The Sons of Katie Elder

The Sons of Katie Elder
"First, we reunite, then find Ma and Pa's killer...then read some reviews."

Monday, February 13, 2012

Safe House

Denzel Washington is one of a rare breed in Hollywood. He's an Academy Award-winning actor who has shown that regardless of the role he's in, he is truly an actor. On the other side, he's also a movie star, a true movie star. There aren't many actors/actresses around who have the cache that Washington does. Oh, he's in a new movie? Sign me up. It doesn't hurt that with 2012's Safe House, it's also a good movie.

Having been stationed in Cape Town, South Africa for 12 months, CIA agent Matthew Weston (Ryan Reynolds) is at the end of his rope. His lone task is to care for and watch over a CIA safe house, one that in his year on duty has seen absolutely zero visitors. That is, until now. One day, a CIA extract team (led by Robert Patrick) arrives at the safe house with a prisoner, Tobin Frost (Washington), a rogue agent suspected of selling intelligence secrets to the highest bidder. Before the interrogation can begin though, the safe house is attacked with Tobin as the target. Weston takes him out and finds himself on the run, needing to hide long enough until help can arrive. What isn't Tobin telling him though? And how did the attackers know the time and place to attack? Someone most definitely wants Tobin dead, and Weston may be the collateral damage.

An espionage thriller set in South Africa with Denzel Washington, Ryan Reynolds, and a crew of more than reliable actors in supporting roles? Oh, count me in. From director Daniel Espinosa, Safe House doesn't break new ground in the genre. There is a familiarity with the story and characters, but not that overdone feel of having seen everything done before and done to death. With its washed out colors and quick editing, it has the look and feel of a Tony Scott flick crossed with a Jason Bourne movie. It isn't like those movies, just similar. Espinosa handles the twisting, fast-moving story very professionally. As a viewer, you're always aware the revelations are coming (somewhat predictably), but the enjoyment comes from the ride along the way. The action is impressive, but there's not too much. The twists make sense and fit logically into the story. And the characters? Stock characters from the spy/espionage genre, but good ones at that.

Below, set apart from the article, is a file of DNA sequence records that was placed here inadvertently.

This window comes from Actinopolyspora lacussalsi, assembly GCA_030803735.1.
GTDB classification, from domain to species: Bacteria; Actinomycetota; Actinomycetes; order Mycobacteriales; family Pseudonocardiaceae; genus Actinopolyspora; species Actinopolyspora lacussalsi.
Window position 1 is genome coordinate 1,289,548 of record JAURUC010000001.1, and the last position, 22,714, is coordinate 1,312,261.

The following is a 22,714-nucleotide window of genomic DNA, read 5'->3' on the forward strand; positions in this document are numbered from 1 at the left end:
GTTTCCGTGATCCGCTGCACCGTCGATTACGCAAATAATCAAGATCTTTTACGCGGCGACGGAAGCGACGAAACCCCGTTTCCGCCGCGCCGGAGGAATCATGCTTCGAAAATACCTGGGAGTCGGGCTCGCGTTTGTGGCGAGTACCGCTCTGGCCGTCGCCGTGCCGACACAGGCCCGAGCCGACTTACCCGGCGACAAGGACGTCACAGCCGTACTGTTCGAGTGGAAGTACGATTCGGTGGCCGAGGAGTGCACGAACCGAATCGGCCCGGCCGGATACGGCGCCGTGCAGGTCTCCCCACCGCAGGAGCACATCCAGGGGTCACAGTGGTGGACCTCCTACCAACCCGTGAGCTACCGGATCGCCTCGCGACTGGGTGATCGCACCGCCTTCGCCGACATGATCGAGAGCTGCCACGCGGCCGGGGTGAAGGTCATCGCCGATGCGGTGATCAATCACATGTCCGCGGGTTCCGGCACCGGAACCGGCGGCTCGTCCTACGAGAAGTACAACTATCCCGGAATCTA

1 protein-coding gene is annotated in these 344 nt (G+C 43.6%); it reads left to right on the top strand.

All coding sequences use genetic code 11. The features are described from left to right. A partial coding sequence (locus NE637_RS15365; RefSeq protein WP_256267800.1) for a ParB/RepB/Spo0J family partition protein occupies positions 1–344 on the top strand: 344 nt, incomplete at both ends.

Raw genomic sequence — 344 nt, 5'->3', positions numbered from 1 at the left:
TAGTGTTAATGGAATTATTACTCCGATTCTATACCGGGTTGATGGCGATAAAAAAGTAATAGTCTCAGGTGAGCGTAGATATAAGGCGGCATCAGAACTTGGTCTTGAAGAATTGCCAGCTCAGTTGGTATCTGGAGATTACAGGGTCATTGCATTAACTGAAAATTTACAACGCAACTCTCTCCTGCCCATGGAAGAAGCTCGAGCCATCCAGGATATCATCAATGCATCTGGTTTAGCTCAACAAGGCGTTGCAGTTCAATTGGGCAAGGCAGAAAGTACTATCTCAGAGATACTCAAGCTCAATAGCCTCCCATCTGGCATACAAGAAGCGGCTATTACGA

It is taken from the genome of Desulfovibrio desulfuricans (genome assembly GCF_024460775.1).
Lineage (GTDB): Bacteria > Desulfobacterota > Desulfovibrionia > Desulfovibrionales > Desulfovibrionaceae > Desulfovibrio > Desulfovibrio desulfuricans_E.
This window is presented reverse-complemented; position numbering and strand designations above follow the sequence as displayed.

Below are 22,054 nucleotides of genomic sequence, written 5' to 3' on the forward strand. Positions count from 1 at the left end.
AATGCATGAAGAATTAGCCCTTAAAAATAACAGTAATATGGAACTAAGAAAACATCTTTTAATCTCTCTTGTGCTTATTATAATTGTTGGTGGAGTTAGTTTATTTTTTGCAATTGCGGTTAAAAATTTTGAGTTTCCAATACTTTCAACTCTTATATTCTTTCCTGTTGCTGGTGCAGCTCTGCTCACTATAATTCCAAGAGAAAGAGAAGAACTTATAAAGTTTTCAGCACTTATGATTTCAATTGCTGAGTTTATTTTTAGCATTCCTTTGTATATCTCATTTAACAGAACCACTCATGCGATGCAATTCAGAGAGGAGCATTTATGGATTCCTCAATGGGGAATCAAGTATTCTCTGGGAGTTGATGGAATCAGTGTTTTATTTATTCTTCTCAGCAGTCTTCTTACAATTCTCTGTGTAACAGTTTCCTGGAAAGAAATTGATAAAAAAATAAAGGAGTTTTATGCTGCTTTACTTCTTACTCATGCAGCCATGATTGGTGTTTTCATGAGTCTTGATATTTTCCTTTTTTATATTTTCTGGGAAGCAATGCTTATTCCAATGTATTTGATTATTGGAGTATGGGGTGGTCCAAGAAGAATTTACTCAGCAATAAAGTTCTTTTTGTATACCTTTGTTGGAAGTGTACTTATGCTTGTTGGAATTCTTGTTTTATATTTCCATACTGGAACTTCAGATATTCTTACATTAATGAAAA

Much of the appeal from Safe House will no doubt come from Denzel Washington as spy come in from the cold Tobin Frost. Washington isn't the type of actor who's in 9 or 10 movies a year, picking and choosing his roles more carefully. When they come along, you've got to enjoy and appreciate them. When he's on-screen, Washington is effortlessly cool, making him an ideal choice to play a possibly rogue agent looking to come in. Tobin is a master manipulator, highly intelligent, very capable of handling himself, and ready and willing to use a wide network of associates and contacts to help his cause. His motivations are kept in the dark to a point -- left in the dark -- but it's clear he's fed up with living a hidden life. He's the one who sets the action in motion, and when it starts, it never slows down. There are very few must-see actors, but Washington is one of them. The actor and character leave you wanting more.